Boston Magazine by Jamie Ducharme
It snagged a Robert Wood Johnson Foundation Culture of Health Prize.
It’s time for Chelsea to make some space in the trophy case.
The waterfront city is one of eight recipients of this year’s Robert Wood Johnson Foundation(RWJF) Culture of Health Prize, an award given annually to communities dedicated to boosting population health and well-being.
While Chelsea struggles with its fair share of public health issues, including substance abuse, poverty, and obesity, the RWJF prize recognizes the city’s commitment to finding solutions, and the innovative ways community leaders are tackling ongoing challenges. Specifically, the city was recognized for the resources and protections it offers vulnerable populations, including immigrants and low-income residents; its fight against drug use and trauma; reductions in diesel fuel emissions; opening the city’s waterfront for public use; engaging youth in environmental and food justice projects; and, perhaps most importantly, for “ensuring Chelsea is a welcoming community for all.”
Chelsea, along with co-applicants Massachusetts General Hospital Chelsea and local environmental justice nonprofit GreenRoots, beat out 200 communities to win this honor. Leslie Aldrich, the associate director of Mass General’s Center for Community Health Improvement, says the recognition—and the accompanying $25,000 grant—is a testament to the city’s grit while chipping away at difficult public health battles.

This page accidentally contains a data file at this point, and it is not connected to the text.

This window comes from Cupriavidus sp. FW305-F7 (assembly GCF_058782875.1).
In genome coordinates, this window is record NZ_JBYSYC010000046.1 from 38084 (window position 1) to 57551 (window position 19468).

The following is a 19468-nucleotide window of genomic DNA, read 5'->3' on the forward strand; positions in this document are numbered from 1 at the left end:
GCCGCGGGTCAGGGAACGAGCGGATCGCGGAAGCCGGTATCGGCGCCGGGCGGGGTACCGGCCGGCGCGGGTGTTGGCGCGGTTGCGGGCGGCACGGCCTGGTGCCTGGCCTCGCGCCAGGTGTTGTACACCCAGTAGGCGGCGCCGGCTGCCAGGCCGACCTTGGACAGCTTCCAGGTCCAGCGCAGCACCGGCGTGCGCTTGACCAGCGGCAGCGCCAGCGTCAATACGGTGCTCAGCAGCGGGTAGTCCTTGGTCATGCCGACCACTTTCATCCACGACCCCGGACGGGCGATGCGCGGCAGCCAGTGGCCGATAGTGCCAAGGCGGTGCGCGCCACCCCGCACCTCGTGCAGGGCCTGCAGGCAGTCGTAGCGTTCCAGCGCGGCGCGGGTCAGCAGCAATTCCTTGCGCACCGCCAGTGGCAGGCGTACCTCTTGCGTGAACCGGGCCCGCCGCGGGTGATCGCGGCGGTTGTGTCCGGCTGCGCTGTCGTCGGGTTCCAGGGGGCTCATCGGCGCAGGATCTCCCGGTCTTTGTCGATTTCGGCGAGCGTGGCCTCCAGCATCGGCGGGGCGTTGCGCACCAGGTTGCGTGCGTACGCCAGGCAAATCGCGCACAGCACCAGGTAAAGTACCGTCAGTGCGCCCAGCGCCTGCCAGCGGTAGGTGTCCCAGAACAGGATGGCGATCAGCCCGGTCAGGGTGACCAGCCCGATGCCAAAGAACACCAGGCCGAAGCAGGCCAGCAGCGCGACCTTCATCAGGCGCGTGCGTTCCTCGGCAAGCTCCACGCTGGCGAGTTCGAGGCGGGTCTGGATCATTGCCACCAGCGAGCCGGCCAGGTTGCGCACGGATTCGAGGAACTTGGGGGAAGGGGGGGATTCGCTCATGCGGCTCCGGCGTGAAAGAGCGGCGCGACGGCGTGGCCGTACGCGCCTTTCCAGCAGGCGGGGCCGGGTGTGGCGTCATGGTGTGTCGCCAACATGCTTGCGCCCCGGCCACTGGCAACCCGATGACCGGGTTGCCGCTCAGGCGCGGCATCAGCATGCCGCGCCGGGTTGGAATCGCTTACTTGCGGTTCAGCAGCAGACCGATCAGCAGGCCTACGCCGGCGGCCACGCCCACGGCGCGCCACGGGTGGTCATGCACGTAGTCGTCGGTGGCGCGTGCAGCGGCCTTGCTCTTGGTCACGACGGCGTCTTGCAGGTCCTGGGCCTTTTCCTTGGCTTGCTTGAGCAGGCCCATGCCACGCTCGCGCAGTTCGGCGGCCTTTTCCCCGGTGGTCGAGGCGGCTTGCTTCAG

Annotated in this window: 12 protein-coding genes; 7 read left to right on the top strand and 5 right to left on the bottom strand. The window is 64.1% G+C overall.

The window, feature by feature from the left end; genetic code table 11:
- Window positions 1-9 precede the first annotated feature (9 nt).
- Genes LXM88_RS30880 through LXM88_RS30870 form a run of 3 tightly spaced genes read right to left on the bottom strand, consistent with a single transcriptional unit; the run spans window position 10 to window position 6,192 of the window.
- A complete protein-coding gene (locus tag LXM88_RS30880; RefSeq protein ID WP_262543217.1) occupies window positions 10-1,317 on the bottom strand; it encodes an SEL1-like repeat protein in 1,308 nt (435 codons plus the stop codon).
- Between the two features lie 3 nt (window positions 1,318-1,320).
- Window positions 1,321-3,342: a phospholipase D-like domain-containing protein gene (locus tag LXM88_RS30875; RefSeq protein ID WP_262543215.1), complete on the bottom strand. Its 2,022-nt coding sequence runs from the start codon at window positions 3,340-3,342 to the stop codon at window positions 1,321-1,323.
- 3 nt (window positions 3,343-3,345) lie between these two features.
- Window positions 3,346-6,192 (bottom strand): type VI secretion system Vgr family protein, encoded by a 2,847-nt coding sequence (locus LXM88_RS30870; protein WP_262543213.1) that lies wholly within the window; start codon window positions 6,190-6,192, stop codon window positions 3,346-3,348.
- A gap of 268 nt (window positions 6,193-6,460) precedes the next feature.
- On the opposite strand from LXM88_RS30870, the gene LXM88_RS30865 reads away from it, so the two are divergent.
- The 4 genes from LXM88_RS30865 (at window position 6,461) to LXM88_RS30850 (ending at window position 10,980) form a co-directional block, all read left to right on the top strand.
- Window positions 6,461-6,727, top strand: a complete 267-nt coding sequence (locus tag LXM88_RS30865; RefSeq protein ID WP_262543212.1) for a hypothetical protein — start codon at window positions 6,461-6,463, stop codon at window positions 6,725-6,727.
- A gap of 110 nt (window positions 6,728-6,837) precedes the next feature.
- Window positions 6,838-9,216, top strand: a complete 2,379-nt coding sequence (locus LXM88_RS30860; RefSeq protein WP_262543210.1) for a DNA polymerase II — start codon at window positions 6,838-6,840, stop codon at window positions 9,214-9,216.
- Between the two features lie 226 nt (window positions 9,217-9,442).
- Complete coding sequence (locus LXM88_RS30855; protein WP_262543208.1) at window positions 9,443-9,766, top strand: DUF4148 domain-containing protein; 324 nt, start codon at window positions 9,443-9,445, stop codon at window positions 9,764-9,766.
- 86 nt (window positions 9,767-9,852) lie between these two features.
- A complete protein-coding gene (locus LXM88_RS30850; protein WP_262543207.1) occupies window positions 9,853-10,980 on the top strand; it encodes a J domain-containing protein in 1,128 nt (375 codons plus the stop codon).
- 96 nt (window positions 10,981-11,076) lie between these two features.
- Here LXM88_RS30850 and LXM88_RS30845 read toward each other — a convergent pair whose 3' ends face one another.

“Being nationally recognized for this work, despite the many health challenges this community has faced and that still exist, is a reflection of the community’s resilience and commitment to one another,” Aldrich says in a statement. “The friendships and partnerships that have been forged in the effort to make Chelsea a healthier place to live are true and lasting and what make Chelsea such a unique community.”
“I am so very proud of the city and all of its nonprofit partners,” adds City Manager Tom Ambrosino. “This prestigious award from Robert Wood Johnson serves to confirm the incredible, collaborative work that occurs daily in this community to improve the health and well-being of its residents.”
Communities in Wisconsin, Kansas, Maryland, Virginia, California, New York, and Mississippi were also honored this year. But thanks to Chelsea’s win, Massachusetts is now home to the country’s most RWJF Culture of Health winners. Since the program began five years ago, Cambridge, Fall River, Everett, and Lawrence have all claimed the prize.
Read more about Chelsea’s efforts here.